Excerpt from Hartford Courant article.
The state’s leading trucking association was strongly opposed to Tuesday’s compromise — as well as previous tolling plans.
“As the trucking industry already pays the diesel tax, the petroleum gross receipts tax, and vehicle registration fees, tolls would be a fourth tax for the privilege of using what we have already paid for,” said Joe Sculley, leader and chief lobbyist for the Motor Transport Association of Connecticut.
He added, “Needless to say, we’re still opposed when they’re talking about tolling just us.”
Sculley and the Yankee Institute both rejected Ritter’s assertion that the legal cloud has been removed regarding truck-only tolls, which are the subject of a lawsuit by the trucking industry in Rhode Island.
“That’s exactly what we’re suing about in Rhode Island,” Sculley said in an interview. “The 80% number [regarding road damage] is made up. There are no facts there. There’s no number.”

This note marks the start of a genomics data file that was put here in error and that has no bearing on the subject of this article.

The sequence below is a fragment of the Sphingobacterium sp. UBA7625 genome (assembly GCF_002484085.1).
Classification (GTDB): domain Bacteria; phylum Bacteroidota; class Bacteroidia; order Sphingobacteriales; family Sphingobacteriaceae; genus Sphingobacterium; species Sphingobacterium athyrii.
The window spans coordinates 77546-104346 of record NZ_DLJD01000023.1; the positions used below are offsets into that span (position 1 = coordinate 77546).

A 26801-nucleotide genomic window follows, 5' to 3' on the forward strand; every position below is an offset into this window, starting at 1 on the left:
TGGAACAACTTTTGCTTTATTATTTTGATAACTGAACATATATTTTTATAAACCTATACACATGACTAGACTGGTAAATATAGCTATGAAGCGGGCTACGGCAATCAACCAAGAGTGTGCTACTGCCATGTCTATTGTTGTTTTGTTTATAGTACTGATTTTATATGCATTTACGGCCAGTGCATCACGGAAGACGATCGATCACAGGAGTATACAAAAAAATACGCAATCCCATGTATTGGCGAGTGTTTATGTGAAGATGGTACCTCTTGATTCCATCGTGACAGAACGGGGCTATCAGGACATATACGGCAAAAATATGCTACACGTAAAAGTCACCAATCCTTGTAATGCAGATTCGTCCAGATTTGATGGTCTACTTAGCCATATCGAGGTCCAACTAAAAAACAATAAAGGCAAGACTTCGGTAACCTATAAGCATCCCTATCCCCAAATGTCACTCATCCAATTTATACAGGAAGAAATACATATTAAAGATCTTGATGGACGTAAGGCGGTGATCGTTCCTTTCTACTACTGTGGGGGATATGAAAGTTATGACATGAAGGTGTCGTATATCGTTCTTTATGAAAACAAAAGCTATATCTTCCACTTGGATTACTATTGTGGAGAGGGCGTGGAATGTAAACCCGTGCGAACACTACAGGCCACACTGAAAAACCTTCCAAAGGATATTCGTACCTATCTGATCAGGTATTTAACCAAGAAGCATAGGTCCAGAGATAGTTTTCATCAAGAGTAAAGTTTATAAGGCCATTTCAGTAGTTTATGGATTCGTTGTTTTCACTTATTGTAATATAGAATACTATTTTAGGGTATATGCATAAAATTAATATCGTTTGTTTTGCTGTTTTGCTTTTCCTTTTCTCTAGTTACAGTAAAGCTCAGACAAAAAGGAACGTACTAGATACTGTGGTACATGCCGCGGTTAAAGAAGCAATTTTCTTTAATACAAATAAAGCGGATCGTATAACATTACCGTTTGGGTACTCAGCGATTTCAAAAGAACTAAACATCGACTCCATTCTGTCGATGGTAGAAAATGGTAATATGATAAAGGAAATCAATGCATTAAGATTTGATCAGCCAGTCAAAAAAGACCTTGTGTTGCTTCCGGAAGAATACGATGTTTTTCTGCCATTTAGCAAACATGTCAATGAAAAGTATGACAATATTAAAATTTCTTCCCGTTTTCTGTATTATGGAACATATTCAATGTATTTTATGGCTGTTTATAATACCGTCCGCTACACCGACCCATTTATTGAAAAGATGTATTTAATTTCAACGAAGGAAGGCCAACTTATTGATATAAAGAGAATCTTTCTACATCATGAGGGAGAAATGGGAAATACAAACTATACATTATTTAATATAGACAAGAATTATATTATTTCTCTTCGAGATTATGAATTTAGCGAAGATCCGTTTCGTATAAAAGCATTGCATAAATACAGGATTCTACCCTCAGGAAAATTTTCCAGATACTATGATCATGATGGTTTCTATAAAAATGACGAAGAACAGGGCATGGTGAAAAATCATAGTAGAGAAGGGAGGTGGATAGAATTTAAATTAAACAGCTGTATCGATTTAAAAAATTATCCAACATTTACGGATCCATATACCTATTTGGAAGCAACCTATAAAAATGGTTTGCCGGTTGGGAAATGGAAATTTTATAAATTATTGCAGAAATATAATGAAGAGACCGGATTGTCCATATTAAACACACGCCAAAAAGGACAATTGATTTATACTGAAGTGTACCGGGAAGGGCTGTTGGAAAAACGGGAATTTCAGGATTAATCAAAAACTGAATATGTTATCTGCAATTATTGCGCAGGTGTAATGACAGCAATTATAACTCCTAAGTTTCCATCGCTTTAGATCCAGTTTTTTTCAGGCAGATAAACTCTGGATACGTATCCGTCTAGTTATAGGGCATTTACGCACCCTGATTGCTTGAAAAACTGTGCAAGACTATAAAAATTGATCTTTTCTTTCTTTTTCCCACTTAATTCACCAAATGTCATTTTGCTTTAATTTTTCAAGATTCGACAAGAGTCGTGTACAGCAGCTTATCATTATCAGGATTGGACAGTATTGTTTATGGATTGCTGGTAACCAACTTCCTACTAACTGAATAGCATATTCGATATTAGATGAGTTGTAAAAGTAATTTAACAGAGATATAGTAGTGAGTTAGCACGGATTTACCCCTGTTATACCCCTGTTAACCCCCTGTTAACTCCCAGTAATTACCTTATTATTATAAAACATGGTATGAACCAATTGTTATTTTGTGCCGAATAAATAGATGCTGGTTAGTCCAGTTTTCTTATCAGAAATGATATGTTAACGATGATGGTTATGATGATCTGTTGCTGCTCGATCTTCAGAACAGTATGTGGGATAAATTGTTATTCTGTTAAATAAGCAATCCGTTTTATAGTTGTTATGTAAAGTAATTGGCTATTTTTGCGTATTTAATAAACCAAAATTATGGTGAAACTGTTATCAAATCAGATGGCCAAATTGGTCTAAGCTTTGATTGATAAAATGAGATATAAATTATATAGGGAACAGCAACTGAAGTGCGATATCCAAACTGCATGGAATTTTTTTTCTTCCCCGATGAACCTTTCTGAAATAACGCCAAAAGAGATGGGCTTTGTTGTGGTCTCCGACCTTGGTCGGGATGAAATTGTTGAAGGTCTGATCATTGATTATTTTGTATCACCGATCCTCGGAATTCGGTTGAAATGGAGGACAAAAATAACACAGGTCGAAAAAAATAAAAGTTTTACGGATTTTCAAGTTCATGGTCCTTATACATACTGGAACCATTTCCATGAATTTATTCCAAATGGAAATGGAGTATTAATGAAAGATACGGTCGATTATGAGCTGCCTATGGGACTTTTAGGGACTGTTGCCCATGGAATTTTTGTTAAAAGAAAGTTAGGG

Instead of tolls, Sculley says Connecticut needs to spend its current resources more wisely on transportation projects.
Including diesel taxes and registration fees, the average 18-wheel truck pays $17,000 annually in state and federal road taxes in Connecticut, Sculley said. Industrywide, the Connecticut trucking industry pays $280 million per year in state and federal taxes, he said.
Overall, the trucks pay 32% of the road taxes, even though they account for 5% of the vehicle miles traveled, Sculley said.
See the complete article from the Hartford Courant online.